Sometimes we need to know what not to do.
Is there's anything you’d like to add to the list? 
Navigate to the source and consider some of the comments posted by other readers.  God is just and we must be imitators of Him.

Wednesday, September 5, 2012

Let Jesus Be King

...and His ministry His. - by SADalizu

"For the whole law is fulfilled in one word, in the statement, 'YOU SHALL LOVE YOUR NEIGHBOR AS YOURSELF.' But if you bite and devour one another take care that you are not consumed by one another." - Galatians 5:14-15

     In the last five years, the Church in the United States has displayed an increasingly disturbing chain of internal backbiting and devouring.  Based on my observation and personal witness of this, especially in the last 6 months in my own home church of 7 years, I am deeply concerned and heartbroken.  I never suspected that our local church would be affected.  So my concern is not only toward the U.S. church (or universal church), but the ministry of my own home and heart (personal ministry), especially as I aspire to the office of bishop (1Tim 3).

     The central issue based on a sample of just a handful of very prominent churches from east to west, is in the breakdown (or disregard) of love and kindness among the leaders (pastors, elders, and deacons) who oversee these local bodies. The leaders are biting and devouring one another: whether by displaying distrust without communicating it, taking the other's wife for himself, or endless criticism without encouragement.  Unfortunately and subsequently, the people of the body are therefore subjet to consumption by these divided leaders.  Galatians 5:14-15 sets love as the overall moral standard for obedience to the law: "For everything we know about God's Word is summed up in a single sentence: Love others as you love yourself. That's an act of true freedom" (MSG).  The Message's paraphrase highlights the violation of Gospel-freedom.   Verse 15 says it perfectly, "...If you bite and ravage each other, watch out - in no time at all you will be annihilating each other, and where will your precious freedom be then?"  One commentary describes Gal 5:15 as, "The imagery [of] wild animals savagely attacking and killing each other - a graphic picture of what happens in the spiritual realm when believers do not love and serve each other."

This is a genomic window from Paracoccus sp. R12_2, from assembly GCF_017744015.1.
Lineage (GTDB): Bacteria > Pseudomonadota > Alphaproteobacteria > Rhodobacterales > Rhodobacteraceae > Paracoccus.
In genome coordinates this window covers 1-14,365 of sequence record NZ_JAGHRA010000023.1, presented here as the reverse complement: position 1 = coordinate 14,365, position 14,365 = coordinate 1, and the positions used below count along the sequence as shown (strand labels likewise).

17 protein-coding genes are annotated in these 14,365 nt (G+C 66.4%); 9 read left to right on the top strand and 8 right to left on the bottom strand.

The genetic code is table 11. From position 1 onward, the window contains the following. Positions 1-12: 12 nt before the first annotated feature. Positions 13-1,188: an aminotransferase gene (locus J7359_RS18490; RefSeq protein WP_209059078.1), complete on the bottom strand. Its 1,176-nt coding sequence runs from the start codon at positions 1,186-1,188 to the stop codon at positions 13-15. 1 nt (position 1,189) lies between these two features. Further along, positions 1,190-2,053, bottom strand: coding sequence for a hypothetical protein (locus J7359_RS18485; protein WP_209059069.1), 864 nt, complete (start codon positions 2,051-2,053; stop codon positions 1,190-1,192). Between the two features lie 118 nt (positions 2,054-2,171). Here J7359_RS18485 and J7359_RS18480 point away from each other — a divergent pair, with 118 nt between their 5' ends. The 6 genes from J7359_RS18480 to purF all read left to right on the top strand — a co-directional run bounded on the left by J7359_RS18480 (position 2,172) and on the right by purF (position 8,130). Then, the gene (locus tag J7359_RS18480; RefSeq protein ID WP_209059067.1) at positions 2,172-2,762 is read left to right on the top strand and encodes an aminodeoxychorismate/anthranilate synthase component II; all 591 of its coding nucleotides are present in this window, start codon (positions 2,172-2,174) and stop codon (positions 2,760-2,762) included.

When we consider the context of the entire passage, Paul is addressing justification and freedom by grace alone through faith alone, in Christ alone, through the nearness and advocacy of the Holy Spirit, as opposed to "the Law."  First of all, the Law does not provide freedom (Heb 10:1-2).  The Law condemns and curses, while justification and atonement comes from God (Gal 3:10-29), thus providing our freedom.  By what then are we proven just?  How do we go on since Christ is King?

     The Gospel:  Grace alone through faith alone; Not by law, but through Christ that no man would boast (Eph 2:8-9).  Believers must understand that the law is by no means bad; it defines sin and IS representative of God's character - though unattainable by no man?  Therefore, Christ being the only advocate to free believers from the Law, came to remove the just curse of the law from the believer bringing permanent justification and atonement to the receptive believer.  No man can do this for you, only Christ.